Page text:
Nov. 25, 2019 – BC Minister of Health Adrian Dix announced that a new urgent and primary health care clinic will open at 547 Michigan St. in March 2020. (Nicole Crescenzi/News Staff)

Nov. 25, 2019 – BC Minister of Health Adrian Dix announced that a new urgent and primary health care clinic will open at 547 Michigan St. in March 2020. (Nicole Crescenzi/News Staff)

Victoria’s first urgent primary health clinic coming to James Bay

The third urgent care clinic on the Island is set to open in March 2020

A new urgent primary health care centre opens in Victoria this spring.

On Monday afternoon, B.C. Minister of Health Adrian Dix announced the clinic would open at the James Bay Community Project at 547 Michigan St. in March 2020.

“The new urgent and primary care centre will help connect more people in Victoria with the health care they need, when they need it,” Dix said. “By increasing the number of publicly funded healthcare professionals in the community, thousands of people who currently lack a primary care provider will benefit from increased access to same-day appointments for urgent needs and improved access to regular, ongoing primary care into the future.”

The clinic will run on two separate avenues, urgent care for those who need to see a doctor but may not need to go to emergency, and primary care for those who do not have a family physician.

The clinic will host physicians, nurse practitioners and social workers who specialize in mental health and addictions, though the exact number of hires was not available from the province.

The clinic will also operate 365 days per year with extended hours, though the province could not supply how late the hours would run.

In the capital region, between 30-40,000 people do not have a family doctor or a nurse practitioner, leveling out to about one in six people without access to primary care.

ALSO READ: Westshore Urgent Primary Care Centre celebrates its 5000th patient

“It will have a huge affect in the community,” Dix said. “It will serve people who have non-threatening conditions who need to see a healthcare provider urgently, and will provide full service primary care within 12-24 hour service for people who do not have a family physician or nurse practitioner, or for those who can’t see their family doctor quick enough.”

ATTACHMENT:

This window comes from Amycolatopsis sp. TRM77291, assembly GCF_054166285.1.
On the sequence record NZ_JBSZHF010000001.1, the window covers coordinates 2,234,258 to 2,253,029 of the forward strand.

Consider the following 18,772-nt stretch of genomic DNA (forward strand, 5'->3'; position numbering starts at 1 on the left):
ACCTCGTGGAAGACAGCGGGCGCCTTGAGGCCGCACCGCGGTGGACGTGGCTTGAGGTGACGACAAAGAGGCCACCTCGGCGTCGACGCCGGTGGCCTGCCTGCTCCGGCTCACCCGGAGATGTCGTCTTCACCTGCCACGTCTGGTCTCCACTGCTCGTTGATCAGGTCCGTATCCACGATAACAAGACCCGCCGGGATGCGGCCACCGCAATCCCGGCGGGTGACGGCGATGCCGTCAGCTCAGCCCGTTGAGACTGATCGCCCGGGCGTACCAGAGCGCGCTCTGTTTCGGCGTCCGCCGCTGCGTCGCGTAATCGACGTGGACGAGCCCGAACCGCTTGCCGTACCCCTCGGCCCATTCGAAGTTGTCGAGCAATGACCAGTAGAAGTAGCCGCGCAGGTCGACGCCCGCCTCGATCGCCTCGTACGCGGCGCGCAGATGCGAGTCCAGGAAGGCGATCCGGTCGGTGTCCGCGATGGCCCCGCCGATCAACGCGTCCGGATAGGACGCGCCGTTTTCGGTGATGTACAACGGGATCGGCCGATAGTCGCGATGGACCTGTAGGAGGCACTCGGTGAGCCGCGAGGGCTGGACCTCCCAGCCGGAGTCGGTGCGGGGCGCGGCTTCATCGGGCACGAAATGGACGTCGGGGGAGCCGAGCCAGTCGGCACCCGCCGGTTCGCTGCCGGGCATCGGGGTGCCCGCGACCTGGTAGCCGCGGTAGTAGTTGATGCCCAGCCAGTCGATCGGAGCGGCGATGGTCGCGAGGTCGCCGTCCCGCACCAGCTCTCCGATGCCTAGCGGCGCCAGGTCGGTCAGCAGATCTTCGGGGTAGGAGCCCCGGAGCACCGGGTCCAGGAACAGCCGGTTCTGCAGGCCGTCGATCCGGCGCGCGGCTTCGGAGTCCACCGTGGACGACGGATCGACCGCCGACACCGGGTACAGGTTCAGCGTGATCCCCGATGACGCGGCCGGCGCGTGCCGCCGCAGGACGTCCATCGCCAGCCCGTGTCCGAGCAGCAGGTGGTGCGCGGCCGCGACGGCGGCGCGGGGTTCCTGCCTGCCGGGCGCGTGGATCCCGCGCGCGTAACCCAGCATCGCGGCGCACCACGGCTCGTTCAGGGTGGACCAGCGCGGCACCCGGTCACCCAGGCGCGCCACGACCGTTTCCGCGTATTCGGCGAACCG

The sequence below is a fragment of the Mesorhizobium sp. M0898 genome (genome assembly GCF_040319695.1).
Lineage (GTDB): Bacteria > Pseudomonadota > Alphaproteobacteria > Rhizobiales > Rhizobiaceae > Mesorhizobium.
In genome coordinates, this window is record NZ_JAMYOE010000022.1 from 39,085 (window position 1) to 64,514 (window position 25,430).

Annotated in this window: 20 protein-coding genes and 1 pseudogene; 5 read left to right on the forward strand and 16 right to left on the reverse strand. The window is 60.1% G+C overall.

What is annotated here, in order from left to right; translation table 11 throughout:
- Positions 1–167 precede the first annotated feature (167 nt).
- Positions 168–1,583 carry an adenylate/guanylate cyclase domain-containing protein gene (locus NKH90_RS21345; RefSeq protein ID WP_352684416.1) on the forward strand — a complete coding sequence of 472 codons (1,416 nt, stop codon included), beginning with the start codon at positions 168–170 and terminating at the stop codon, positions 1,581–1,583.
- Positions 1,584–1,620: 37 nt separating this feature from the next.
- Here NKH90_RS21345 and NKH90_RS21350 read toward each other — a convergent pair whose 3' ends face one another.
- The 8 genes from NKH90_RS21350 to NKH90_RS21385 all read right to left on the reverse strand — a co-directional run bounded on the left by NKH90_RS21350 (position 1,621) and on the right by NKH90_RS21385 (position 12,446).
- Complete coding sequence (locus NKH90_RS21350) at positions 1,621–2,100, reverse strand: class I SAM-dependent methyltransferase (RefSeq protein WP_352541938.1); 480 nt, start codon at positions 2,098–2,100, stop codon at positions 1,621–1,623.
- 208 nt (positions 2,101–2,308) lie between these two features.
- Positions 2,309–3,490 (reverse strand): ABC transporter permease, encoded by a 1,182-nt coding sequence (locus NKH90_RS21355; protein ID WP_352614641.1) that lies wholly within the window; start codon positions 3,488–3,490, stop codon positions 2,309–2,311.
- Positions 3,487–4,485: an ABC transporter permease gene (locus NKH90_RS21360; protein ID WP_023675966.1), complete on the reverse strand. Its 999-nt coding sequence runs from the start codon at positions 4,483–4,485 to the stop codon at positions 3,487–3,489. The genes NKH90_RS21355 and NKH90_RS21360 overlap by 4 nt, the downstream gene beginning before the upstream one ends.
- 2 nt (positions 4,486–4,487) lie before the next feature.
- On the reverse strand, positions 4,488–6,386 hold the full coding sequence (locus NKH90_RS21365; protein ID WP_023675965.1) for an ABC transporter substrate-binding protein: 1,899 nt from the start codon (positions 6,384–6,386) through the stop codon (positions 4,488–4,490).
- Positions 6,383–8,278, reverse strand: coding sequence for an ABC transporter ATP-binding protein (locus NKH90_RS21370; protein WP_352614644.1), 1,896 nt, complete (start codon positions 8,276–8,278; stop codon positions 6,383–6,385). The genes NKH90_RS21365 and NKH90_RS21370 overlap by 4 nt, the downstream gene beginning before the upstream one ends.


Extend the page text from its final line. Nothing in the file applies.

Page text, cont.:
This will be the third primary care clinic in the region; the first was the urgent and primary care clinic in Langford, which opened in Oct. 2018 and has served more than 23,000 patients, while the second was opened in Nanaimo in June 2019.

ALSO READ: Esquimalt needs urgent health care facility, mayor says

“The urgent and primary-care centre planned for the James Bay Neighbourhood in Victoria will have a positive impact on all those living in the community,” said Leah Hollins, board chair of Island Health. “It will mean a team of health care professionals – physicians, nurse practitioners, nurses and social workers – working together at one location.”

Exact dates for opening were not announced.

nicole.crescenzi@vicnews.com

Like us on Facebook Send a Tweet to @NicoleCrescenzi
and follow us on Instagram

Health and wellnessHealthcareMinistry of Health

Get local stories you won't find anywhere else right to your inbox.
Sign up here

Just Posted

During a press event on March 6, Const. Alex Berube, media relations officer for the West Shore RCMP, addressed a deadly shooting that occurred in Metchosin the night before. (Devon Bidal/News Staff)
UPDATED: One man shot dead in ‘targeted incident’ on Sooke Road

Highway 14 reopens following multi-hour closure for investigation

A decade into the 100-year blueprint for restoring the Bowker Creek watershed, Soren Henrich, director of the Friends of Bowker Creek Society, feels positive about the future of conservation and daylighting of the creek. (Nina Grossman/News Staff)